Keyframe-Based Camera Paths

Gaia Sky gets keyframe-based camera paths

4 minute read

During the last months I have been working on a QOL improvement for Gaia Sky video production. Currently, Gaia Sky offers a couple of ways to persist and reproduce camera behaviours: scripting and camera paths.

Scripting offers a high level API which allows for the interaction and manipulation of the internal state. Conceptually, a running script is no different from a regular user. A script runs in its own thread and, like a user, interacts with Gaia Sky’s core through the event manager, a message-passing entity which encapsulates the core functionality.

Camera paths are very different from scripting in which they are integrated into the core and run synchronously with the main loop. Camera paths can be recorded at a given frame rate, producing a file which contains a series of camera states [position, orientation, time] and that can be played later on. Right now, the only way to record camera paths is by clicking on the record button in the GUI and directly interacting with the program with the keyboard+mouse or a gamepad to produced the desired behaviour in real time. This brings us to the new keyframe-based system.

Keyframe-based paths

In the next version, Gaia Sky will get a brand new keyframe-based camera path mode. This mode enables the interactive definition of camera paths in the scene space. Basically, the user defines a set of locations, or keyframes, which must be hit by the camera at a certain time. Each keyframe contains the position and orientation of the camera, in addition to the simulation timestamp and time delay. Keyframes can be saved to keyframe files .gkf, which can later be loaded directly from the keyframes mode UI, and exported to regular Gaia Sky camera path files .gsc to be played back.

Keyframe-based camera paths in Gaia Sky.

The conversion from keyframes to camera path is done using either linear interpolation or Catmull-Rom splines (depending on the configuration settings). In the latter case, keyframes can be set to act as seams. Seam keyframes effectively break the path into two. In spline mode, this allows us to define sub-paths and avoid spline overshooting.

About the user interface, we put some effort into making sure the addition and edition of keyframes is easy from either the GUI or the 3D scene space itself. Individual keyframes are focusable (right click) and dragged around in the scene 3D space. Whenever a keyframe is in focus, the camera can rotate around it a zoom in/out as if it were any other scene object. Also, the orientation of every keyframe can be rotated around the direction vector (hold CTRL and drag mouse right), the up vector (hold SHIFT and drag mouse right), and around cross(direction, up) (hold ALT while dragging mouse right).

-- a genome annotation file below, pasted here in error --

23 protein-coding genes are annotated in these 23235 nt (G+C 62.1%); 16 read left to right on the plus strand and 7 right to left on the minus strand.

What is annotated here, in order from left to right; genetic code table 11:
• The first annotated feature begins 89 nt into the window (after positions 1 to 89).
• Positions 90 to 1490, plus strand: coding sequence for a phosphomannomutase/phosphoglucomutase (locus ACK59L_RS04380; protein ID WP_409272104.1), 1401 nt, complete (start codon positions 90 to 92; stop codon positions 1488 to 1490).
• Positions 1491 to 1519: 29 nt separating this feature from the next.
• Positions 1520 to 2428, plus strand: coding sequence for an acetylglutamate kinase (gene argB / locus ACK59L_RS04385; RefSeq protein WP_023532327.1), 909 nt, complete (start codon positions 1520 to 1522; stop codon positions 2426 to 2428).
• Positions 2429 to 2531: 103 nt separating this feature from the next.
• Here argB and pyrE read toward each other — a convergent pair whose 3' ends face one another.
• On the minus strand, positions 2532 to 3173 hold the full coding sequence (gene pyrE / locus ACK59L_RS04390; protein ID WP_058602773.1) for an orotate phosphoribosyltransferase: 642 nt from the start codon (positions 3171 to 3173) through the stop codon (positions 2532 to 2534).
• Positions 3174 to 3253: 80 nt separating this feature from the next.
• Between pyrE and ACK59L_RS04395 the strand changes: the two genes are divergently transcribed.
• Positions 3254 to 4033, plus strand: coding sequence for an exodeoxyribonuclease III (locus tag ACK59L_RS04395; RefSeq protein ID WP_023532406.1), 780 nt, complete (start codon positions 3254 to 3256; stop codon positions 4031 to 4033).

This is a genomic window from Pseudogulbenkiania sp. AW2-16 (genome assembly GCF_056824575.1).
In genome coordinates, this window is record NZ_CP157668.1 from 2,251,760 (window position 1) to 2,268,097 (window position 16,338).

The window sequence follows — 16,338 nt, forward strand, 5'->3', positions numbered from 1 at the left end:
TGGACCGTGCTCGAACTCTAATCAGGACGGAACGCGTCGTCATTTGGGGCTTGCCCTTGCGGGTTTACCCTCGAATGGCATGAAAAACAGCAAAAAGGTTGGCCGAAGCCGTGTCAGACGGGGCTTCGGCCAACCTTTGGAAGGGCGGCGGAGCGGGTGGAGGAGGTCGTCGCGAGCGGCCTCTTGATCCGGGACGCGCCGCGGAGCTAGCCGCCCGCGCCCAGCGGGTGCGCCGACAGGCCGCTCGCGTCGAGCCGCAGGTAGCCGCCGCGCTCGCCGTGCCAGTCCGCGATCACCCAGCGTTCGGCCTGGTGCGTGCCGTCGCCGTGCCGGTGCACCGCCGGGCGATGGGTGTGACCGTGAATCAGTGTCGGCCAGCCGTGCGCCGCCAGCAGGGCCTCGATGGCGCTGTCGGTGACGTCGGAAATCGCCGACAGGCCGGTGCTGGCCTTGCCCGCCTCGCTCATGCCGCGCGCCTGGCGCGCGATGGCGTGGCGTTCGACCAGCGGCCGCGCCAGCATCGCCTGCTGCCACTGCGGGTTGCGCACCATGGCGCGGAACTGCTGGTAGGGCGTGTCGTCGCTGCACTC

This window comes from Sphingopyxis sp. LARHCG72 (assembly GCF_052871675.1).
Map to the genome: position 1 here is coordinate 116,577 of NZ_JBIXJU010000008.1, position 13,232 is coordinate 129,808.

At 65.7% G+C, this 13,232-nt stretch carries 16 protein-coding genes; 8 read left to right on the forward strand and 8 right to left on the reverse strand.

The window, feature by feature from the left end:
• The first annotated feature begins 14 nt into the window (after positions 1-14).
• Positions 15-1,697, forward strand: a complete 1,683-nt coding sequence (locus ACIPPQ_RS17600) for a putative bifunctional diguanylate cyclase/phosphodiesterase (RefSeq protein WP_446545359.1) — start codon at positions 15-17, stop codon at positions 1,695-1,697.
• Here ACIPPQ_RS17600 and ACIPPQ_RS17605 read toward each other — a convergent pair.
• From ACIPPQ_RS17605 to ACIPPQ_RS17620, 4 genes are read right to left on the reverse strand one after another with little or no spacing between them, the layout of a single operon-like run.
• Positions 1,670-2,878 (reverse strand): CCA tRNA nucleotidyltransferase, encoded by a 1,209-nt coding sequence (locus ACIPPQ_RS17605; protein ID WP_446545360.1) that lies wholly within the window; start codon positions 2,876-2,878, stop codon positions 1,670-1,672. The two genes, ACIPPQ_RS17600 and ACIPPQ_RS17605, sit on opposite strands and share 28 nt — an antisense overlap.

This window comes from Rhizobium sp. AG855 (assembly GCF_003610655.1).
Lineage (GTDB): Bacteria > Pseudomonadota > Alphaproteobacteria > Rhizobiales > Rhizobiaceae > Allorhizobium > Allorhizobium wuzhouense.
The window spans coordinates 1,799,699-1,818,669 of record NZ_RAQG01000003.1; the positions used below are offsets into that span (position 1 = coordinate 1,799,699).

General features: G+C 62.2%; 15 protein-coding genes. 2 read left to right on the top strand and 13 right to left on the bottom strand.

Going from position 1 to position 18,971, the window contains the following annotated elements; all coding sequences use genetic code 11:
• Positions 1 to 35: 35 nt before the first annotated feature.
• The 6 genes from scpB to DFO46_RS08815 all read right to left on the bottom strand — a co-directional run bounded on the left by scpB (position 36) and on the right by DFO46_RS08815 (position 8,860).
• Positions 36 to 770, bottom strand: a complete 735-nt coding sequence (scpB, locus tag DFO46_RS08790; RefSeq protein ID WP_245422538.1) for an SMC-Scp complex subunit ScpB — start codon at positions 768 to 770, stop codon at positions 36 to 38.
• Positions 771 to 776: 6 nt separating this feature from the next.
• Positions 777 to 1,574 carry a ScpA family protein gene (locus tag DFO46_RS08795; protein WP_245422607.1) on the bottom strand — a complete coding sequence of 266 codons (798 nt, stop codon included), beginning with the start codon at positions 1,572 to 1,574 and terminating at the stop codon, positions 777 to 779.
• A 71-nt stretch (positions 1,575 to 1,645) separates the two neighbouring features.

Below is an early video of the state as of a month ago:

Keyframed camera paths (Odysee link)

Obviously, this still need some work and polish, but It has the potential to be a much nicer and convenient way to define camera paths in certain situations. A couple of problems to be addressed come to mind:

  • Keyframe timing - It is very difficult to adjust the keyframe time, as it should ideally depend on the distance between the current keyframe and the last. But this does not awlays work, as setting a constant camera speed is problematic in high distance range situations. Think of orbiting the Earth and then moving to Mars. You want the transition to Mars to happen smoothly with an ideally exponential dependency of speed upon distance to closest object (detach from Earth and attach to Mars halfway through). For that, the granularity (number of keyrames per unit space) must be just right, since the speed between two keyframes is essentially constant.

  • Already hinted above, distance range problem - Usually, 3D scenes have a contained distance range which makes regular movements and speeds also contained. In the case of Gaia Sky, the distance range is vast and that causes problems with the camera velocity if the granularity of keyframes in a path is not right. A trip from Earth to the Moon in 10 seconds, setting one keyframe in each body, produces a constant speed of 30000 Km/s. And that is a very small system when compared to distances in the Solar System, or distances between stars, or distances between galaxies. Ideally, one would set a series of keyframes along the path where the camera speeds up and slows down. Is there a way to do this automatically?

All in all, I will release the next version of Gaia Sky with the keyframe camera recorder active and see if I get some feedback from users. Maybe nobody ever uses the system and it’s pointless to improve it further, who knows.

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